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Cynthia Delores Tucker

(October 4, 1927 – October 12, 2005)

An American politician and civil rights activist perhaps best known for her participation in the Civil Rights Movement and her stance against gangsta rap music beginning in the early 1990s.

Early life and education

Born in Philadelphia to Minister Whitfield Nottage and "Christian feminist mother" Captilda Gardiner Nottage from the Bahamas on October 4, 1927. Tucker was the tenth of thirteen children. Tucker attended Temple University and the University of Pennsylvania's Wharton School of Business. Tucker was later the recipient of two honorary doctoral degrees  from Morris College in Sumter, South Carolina and California State University Northridge in California, and for this reason, she is sometimes referred to as "Dr. C. Delores Tucker".


Civil activities

Early on, her civil activities included participating in the 1965 march in Selma, Alabama alongside the Rev. Dr. Martin Luther King, Jr. and raising funds for the NAACP.


In 1990, Tucker, along with 15 other African American women and men, formed the African-American Women for Reproductive Freedom.


She was the convening founder and national chair of the National Congress of Black Women, Inc. (NCBW), having succeeded the Hon. Shirley Chisholm in 1992.


Tucker was responsible for the Governor's appointment of more women judges and more women, and African Americans, to boards and commissions than ever before.


She also led the effort to make Pennsylvania one of the first states to pass the Equal Rights Amendment.


As Chief of Elections of Pennsylvania, she was a leader in instituting a voter registration by mail and reducing the voting age from 21 to 18 years of age.


In 1971, Tucker became the first black female Secretary of State when Pennsylvania Governor Milton Shapp appointed her Secretary of the Commonwealth of Pennsylvania. During her tenure, she instituted the first Commission on the Status of Women. She was founder and president of the Bethune-DuBois Institute, Inc., which she established in 1991 to promote the cultural development of African American youth through scholarships and educational programs. Tucker also launched, and served as publisher of the publication, Vital Issues: The Journal of African American Speeches.


Hip–Hop/Rap music

Tucker dedicated much of the last few years of her life to condemning sexually explicit lyrics in rap and hip-hop tracks, citing a concern that the lyrics were misogynistic and threatened the moral foundation of the African American community. Called "narrow-minded" by some rappers who often mentioned her in their lyrics, Tucker picketed stores that sold rap music and bought stock in SonyTime Warner, and other companies in order to protest hip-hop at their shareholders' meetings. She also fought against the NAACP's decision to nominate late rapper Tupac Shakur for one of its Image Awards and filed a $10 million lawsuit against his estate for comments that the rapper made in his song "How Do U Want It?". This case was eventually dismissed.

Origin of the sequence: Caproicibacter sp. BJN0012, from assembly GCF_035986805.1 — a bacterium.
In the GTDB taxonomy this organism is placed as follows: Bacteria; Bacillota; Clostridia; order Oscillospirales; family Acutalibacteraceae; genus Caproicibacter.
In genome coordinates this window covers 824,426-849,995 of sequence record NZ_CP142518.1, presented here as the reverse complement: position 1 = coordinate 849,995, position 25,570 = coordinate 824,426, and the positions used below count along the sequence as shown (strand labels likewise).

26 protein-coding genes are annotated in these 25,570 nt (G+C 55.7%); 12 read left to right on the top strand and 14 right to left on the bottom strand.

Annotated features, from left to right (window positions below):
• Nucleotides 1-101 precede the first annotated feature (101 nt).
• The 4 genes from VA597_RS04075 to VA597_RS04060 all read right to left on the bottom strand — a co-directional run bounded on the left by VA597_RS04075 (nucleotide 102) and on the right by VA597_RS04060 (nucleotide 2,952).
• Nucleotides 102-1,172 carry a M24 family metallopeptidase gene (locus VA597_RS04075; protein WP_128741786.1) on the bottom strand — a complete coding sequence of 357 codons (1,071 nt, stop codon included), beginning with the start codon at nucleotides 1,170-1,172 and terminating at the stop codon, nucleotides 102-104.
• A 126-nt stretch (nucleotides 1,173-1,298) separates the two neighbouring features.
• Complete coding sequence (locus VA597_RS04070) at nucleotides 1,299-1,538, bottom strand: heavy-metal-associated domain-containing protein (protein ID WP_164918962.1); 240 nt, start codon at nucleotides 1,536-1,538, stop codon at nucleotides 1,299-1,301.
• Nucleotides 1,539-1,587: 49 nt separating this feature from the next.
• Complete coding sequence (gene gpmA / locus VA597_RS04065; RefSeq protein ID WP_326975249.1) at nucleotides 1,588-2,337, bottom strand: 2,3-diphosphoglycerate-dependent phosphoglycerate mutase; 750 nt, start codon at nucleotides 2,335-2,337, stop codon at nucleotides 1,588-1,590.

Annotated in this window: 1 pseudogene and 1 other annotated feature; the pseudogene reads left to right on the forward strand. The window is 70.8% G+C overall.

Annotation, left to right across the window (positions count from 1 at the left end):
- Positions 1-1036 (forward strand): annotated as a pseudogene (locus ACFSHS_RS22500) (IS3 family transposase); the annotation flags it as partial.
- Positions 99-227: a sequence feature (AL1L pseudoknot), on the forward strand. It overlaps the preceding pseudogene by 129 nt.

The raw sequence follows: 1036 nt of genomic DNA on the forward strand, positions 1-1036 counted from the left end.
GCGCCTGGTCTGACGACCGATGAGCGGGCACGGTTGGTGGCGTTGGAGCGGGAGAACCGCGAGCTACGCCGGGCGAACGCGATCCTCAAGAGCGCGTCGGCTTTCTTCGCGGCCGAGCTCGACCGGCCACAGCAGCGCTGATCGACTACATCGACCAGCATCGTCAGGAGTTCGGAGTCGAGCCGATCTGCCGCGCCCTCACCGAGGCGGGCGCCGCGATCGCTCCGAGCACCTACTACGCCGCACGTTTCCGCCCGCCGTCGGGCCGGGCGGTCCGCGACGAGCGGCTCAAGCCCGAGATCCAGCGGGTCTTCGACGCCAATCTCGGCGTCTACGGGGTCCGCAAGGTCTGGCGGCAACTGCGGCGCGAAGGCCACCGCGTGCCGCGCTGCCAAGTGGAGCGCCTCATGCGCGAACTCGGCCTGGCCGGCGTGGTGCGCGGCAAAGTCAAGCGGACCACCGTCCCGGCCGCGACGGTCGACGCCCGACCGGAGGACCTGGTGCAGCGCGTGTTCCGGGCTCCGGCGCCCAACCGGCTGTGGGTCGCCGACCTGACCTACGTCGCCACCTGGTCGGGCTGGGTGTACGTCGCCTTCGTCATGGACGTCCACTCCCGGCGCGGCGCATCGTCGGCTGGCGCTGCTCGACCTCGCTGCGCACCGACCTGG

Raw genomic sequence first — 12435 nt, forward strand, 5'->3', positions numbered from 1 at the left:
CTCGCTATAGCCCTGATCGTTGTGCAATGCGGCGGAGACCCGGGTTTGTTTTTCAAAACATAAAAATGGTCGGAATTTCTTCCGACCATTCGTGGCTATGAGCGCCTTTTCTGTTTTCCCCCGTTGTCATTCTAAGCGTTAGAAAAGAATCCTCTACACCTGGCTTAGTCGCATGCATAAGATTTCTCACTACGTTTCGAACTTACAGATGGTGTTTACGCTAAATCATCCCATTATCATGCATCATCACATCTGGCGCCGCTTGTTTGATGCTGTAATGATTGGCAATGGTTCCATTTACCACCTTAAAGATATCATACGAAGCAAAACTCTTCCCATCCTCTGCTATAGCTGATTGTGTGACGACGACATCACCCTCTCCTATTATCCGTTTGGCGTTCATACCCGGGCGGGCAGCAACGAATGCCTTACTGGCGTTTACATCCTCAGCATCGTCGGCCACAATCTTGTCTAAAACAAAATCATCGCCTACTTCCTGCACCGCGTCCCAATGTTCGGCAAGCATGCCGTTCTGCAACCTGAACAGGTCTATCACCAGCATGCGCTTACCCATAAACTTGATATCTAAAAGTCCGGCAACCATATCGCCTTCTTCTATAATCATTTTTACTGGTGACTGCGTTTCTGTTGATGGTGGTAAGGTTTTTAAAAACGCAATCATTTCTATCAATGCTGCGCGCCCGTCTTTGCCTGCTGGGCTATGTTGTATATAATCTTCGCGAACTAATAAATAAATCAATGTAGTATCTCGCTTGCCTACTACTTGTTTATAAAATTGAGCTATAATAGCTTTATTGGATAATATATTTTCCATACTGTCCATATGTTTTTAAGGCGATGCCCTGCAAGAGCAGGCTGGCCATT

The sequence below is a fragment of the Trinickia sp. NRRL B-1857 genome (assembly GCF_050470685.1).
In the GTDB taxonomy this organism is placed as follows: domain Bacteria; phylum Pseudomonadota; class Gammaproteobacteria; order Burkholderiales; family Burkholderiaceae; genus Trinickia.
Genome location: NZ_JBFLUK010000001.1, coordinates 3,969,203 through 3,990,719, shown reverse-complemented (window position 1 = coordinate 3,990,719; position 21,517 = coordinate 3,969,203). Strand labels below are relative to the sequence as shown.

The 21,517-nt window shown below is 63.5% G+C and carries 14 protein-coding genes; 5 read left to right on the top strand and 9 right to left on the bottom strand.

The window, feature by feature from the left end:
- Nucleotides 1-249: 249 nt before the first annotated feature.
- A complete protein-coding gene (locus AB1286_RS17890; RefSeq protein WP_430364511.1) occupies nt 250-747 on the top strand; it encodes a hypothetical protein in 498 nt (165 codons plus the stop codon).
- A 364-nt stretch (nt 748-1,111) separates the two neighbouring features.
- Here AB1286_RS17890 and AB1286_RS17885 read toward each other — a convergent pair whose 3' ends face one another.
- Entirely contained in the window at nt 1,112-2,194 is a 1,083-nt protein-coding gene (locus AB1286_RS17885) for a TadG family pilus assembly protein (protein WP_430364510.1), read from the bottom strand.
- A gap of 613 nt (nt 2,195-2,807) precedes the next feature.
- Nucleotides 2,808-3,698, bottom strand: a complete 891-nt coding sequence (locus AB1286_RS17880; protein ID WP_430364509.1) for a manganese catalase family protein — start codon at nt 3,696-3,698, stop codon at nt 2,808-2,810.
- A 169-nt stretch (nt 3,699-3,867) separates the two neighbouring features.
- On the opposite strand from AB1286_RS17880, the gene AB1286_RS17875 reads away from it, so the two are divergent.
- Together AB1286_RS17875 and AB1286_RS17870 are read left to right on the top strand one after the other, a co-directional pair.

Selected as one of 25 of the World's Most Intriguing People by People magazine, Tucker was also selected as a People Magazine 1996 Yearbook Honoree, and was featured in the inaugural issue of John F. Kennedy, Jr.'s George magazine for her crusade against gangsta rap. In addition, she has been acknowledged for her deep concern for children by First Lady Hillary Clinton in the book It Takes A Village. The National Women's Political Caucus and Redbook also named her as the woman best qualified to be Ambassador to the United Nations. For five consecutive years, from 1972 through 1977, she was listed as among Ebony magazine's 100 Most Influential Black Americans. During that period, she was listed as Ladies Home Journal Nominee for Woman of the Year in both 1975 and 1976. She was recognized by Ebony as one of the '100 Most Influential Black Organization Leaders' in the country in 2001 and 2002. Tucker was also a prominent member of Alpha Kappa Alpha sorority. On April 25, 2006, a state historical marker honoring Tucker was unveiled by Bill Tucker and Governor Ed Rendell in a ceremony at the State Museum of Pennsylvania, in Harrisburg. In addition, it was announced that the North Building, which is adjacent to the State Capitol Building, was to be renamed the Secretary C. Delores Tucker Building. The state marker, which was commissioned by the Pennsylvania Historical and Museum Commission, was installed outside the entrance to the building.


The marker reads:

C. Delores Tucker

Civil rights leader and activist for women,

she was the first African American Secretary of State in the nation.
Championed the Pennsylvania Equal Rights Amendment and policies on

affirmative action, voter registration by mail, and lowering the voting age to 18.

Spearheaded the creation of the Commission on the Status of Women &
led a successful crusade critical of the music industry and lyrics demeaning to
women, African Americans, and children.


In 1951, Tucker married William "Bill" Tucker, a successful Philadelphia real estate agent and she herself worked in real estate and insurance sales early in her career. Tucker had no children. Tucker died on Wednesday, October 12, 2005 at Suburban Woods Health Center in Norristown, Pennsylvania at the age of 78.

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